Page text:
Malachi is the last prophet in the Old Testament. He preached after the time of Nehemiah, when the people of God had a form of religion yet denied the reality of a relationship with God. The message of his heart was that God wanted to have a love relationship with His people. They did the rituals they thought God wanted, but they were spiritually cold and apathetic. Malachi became a messenger of repentance God used to draw His people back to Himself.
There are seven examples of the people of God talking back to Malachi. These seven dialogues can be called, Seven Whispers of a Heart Growing Cold Toward God, because they describe the symptoms of people who have lost a love relationship with God. The mission of Malachi was to restore their relationship with God. Malachi prophesizes the Second Coming of Christ for the faithful, severe judgment for the cold-hearted, and John the Baptist, who will prepare the way for Jesus.
The first four books of the New Testament are called gospels, which means good news. They are central to revealing Gods eternal plan: to redeem and save lost mankind. They are often referred to as biographies: Through them we gain a comprehensive insight into the life of a Man who only lived for 33 years, but who impacted the history of our world more than anyone who ever lived. The gospels declare Jesus the Christ, Gods greatest revelation of truth.
The primary emphases and purpose of the Gospels is to reveal Gods message and to present His solution to our problem. We have divorced ourselves from God and that separation must be reconciled. Jesus, the greatest revelation of truth the world has ever been given, had a magnificent obsession, which was accomplishing the work His Father sent Him to do. The Gospels proclaim: Jesus came to provide forgiveness for our sin and to reconcile us to God!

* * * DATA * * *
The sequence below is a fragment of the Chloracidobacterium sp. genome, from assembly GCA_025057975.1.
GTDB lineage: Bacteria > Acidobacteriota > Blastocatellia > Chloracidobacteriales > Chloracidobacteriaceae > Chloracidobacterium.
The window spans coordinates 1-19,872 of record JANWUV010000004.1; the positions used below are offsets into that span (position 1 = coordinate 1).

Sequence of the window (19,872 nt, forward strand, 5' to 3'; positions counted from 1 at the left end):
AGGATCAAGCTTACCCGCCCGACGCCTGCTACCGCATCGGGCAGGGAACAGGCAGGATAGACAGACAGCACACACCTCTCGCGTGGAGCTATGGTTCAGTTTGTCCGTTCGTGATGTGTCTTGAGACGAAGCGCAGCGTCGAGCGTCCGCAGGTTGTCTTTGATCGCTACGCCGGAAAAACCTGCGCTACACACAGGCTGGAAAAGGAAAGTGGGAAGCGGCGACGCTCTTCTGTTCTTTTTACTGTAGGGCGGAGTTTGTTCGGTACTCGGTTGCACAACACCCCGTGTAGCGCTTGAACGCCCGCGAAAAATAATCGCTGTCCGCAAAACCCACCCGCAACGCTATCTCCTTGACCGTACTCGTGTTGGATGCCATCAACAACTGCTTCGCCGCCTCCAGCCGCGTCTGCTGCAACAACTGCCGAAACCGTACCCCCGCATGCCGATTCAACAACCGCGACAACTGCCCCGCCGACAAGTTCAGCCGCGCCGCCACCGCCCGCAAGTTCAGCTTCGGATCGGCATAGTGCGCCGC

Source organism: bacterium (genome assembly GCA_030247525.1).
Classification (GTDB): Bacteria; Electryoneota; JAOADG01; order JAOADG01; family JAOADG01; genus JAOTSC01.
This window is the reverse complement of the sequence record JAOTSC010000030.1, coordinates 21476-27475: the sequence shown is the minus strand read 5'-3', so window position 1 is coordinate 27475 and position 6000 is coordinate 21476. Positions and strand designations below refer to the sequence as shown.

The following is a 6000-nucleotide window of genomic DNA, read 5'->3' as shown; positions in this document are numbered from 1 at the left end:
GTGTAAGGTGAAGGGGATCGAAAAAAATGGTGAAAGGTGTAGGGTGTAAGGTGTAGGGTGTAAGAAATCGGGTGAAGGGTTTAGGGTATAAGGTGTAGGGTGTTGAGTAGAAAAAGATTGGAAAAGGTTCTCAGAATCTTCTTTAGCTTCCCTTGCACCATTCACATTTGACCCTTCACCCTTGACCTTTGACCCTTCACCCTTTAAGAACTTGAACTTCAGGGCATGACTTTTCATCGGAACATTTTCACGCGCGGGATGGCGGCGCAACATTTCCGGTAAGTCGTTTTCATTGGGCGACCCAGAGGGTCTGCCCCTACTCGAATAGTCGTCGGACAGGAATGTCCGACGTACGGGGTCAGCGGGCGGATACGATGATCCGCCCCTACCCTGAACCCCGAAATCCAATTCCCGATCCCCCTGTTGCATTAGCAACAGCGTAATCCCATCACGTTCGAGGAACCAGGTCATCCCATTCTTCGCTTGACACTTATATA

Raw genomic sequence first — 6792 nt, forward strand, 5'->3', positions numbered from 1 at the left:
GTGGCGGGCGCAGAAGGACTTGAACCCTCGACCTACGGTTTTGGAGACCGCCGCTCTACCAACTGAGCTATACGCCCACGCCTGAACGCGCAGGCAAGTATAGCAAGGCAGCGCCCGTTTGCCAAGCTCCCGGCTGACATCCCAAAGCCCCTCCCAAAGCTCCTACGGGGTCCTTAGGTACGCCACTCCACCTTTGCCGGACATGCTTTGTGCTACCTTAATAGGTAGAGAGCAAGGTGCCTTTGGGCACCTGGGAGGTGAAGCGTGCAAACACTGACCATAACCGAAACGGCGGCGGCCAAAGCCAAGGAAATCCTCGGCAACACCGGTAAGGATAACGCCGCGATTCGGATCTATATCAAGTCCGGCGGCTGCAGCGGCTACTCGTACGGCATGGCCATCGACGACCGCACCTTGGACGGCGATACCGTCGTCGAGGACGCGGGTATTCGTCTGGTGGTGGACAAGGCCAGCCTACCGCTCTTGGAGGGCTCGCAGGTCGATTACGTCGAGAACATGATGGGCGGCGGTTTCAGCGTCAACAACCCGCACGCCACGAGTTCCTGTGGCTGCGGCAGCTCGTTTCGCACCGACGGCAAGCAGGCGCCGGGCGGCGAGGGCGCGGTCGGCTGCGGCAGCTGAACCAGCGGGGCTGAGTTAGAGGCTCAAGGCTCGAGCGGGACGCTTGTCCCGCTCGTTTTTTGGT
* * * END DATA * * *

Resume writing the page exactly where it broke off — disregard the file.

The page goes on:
In the Gospels we discover that Jesus was a Man with mission, a threefold ministry. Jesus expressed this threefold ministry in John 14:6: I am the way and the truth and the life. No one comes to the Father except through Me. The Gospels tell of His teachingthe Truth, His mighty works, miracles, healings and deliverancethe Life, and of redemptionJesus death and resurrection, and how His sacrifice saves us from our sinthe Way.
The Gospels show us Jesus has a strategy for accomplishing His mission. His strategy for reaching the world with His message of salvation involved training and teaching His disciples to meet the needs of the world. Jesus frequently placed His followers strategically between Himself and those who needed to receive Gods supernatural provision. The plan of the risen, living Christ is still to use His disciples to pass the truth of His Good News to those who need salvation.
One of the primary emphases of the Gospel of Matthew is the kingdom of heaven. Jesus came into this world as King of an eternal, spiritual kingdom, open to anyone who believes in Him and makes Him Lord of their lives. When we pray, we pray for His kingdom to come. Our whole lives are to be centered on this goal: to see Gods spiritual reign established in our lives and our world by the power of the Holy Spirit.